# Estimation of the number of trials n made after having observed s successes with probability p

#### The problem

Consider the situation where we have observed s successes and know the probability of success p, but would like to know how many trials were actually done to have observed those successes. We wish to estimate a value that is fixed, so we require a distribution that represents our uncertainty about what the true value is. There are two possible situations: we either know that the trials stopped on the sth success or we do not.

#### Results

If we know that the trials stopped on the sth success, we can model our uncertainty about the true value of n as:

n = NegBinomial(p,s)

If, on the other hand, we do not know that the last trial was a success (though it could have been), then our uncertainty about n is modeled as:

n = NegBinomial(p, s+1) - 1

Both of these formulae result from a Bayesian analysis with Uniform priors for n.

#### Derivations

Let x be the number of trials that were needed to obtain the sth success. We will use a uniform prior for x, i.e. p(x) = c, and, from the binomial distribution, the likelihood function is the probability that at the (x-1)th trial there had been (s-1) successes and then the xth trial was a success, which is just the Negative Binomial probability mass function:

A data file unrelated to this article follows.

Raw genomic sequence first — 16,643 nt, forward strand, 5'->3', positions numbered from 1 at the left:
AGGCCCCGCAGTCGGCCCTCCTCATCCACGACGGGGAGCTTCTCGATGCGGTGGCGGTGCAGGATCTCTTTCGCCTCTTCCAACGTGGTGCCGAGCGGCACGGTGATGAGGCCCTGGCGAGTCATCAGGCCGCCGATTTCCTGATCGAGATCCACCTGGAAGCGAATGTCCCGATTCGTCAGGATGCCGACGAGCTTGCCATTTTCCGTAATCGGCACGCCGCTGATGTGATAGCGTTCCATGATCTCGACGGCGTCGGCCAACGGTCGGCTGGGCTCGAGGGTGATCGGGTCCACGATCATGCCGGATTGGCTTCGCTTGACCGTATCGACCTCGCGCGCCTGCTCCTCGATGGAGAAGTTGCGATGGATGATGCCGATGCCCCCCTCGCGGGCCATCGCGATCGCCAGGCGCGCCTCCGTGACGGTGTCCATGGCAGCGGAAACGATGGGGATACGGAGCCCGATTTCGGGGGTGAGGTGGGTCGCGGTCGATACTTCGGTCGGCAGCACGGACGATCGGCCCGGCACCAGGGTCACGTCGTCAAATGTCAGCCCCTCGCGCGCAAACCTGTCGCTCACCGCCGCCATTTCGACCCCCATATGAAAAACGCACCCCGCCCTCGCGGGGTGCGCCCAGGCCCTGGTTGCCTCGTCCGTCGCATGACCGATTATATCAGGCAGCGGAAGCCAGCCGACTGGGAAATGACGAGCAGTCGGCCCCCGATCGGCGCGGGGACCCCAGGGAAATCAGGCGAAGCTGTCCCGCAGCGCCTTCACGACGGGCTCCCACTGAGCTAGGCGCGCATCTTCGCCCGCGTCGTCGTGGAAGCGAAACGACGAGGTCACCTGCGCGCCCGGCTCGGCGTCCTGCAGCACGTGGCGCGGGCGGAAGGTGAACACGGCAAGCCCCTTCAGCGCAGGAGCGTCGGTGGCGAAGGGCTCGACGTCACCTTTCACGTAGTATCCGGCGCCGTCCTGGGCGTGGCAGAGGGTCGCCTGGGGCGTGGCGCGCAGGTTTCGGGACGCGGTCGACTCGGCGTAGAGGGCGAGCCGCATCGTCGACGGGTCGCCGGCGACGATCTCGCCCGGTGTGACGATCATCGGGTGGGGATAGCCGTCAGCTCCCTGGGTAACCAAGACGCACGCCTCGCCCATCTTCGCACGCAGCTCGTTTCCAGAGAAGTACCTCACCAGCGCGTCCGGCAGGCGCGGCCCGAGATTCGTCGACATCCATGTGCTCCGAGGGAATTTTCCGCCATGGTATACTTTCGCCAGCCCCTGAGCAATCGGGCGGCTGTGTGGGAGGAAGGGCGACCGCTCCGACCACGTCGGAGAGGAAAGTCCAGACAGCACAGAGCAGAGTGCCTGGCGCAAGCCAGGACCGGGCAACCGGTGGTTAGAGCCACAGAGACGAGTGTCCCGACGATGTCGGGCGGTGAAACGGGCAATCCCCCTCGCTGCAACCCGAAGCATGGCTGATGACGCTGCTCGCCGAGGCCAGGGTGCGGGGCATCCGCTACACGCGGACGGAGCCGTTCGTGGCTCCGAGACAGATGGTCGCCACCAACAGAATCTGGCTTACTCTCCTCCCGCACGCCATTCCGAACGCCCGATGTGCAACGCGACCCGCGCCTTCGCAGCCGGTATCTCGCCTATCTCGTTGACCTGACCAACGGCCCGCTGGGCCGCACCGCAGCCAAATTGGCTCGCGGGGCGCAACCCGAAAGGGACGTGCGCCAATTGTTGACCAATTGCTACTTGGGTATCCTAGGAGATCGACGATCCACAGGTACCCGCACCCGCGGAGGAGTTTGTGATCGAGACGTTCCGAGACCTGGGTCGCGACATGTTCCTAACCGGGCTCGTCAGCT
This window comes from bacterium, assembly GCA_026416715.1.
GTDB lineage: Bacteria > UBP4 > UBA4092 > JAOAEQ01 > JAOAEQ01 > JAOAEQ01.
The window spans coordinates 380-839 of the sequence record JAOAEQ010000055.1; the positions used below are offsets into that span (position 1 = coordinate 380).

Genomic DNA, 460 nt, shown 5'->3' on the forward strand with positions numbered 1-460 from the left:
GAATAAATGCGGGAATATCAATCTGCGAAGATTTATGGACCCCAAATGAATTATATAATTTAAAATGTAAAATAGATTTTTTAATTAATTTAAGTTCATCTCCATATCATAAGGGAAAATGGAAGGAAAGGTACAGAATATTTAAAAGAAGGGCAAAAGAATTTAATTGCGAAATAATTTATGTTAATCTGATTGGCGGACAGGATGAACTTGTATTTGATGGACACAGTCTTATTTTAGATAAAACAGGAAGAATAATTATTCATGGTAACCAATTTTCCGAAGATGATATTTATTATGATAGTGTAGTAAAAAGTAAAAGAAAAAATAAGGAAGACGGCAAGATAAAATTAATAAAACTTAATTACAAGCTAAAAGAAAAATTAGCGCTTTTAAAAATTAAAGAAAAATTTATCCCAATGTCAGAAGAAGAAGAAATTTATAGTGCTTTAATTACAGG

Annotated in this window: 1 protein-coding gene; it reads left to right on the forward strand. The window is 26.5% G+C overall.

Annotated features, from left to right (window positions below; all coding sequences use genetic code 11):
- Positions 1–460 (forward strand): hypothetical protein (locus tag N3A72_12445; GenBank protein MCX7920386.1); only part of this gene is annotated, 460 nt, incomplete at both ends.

Since we are using a uniform prior (assuming no prior knowledge), and the equation for l(X|x) comes directly from a distribution (so it must sum to unity) we can dispense with the formality of normalizing the posterior distribution to one, and observe:

i.e. that x = NegBinomial(p,s).

In the second case, we do not know that the last trial was a success, only that in however many trials were completed, there were just s successes. We have the same Uniform prior for the number of trials, but our likelihood function is just the binomial probability mass function, i.e.:

Since this does not have the form of a probability mass function of a known distribution, we need to complete the Bayesian analysis, so:

Look at the denominator, and substituting j = i+1 gives:

since

is the probability mass function for the NegBinomial(s+1,p) distribution for j and therefore sums to 1. The posterior distribution then reduces to:

For x = y - 1:

i.e. y = NegBinomial(p,s+1), and therefore x = NegBinomial(p,s+1) -1 distribution.

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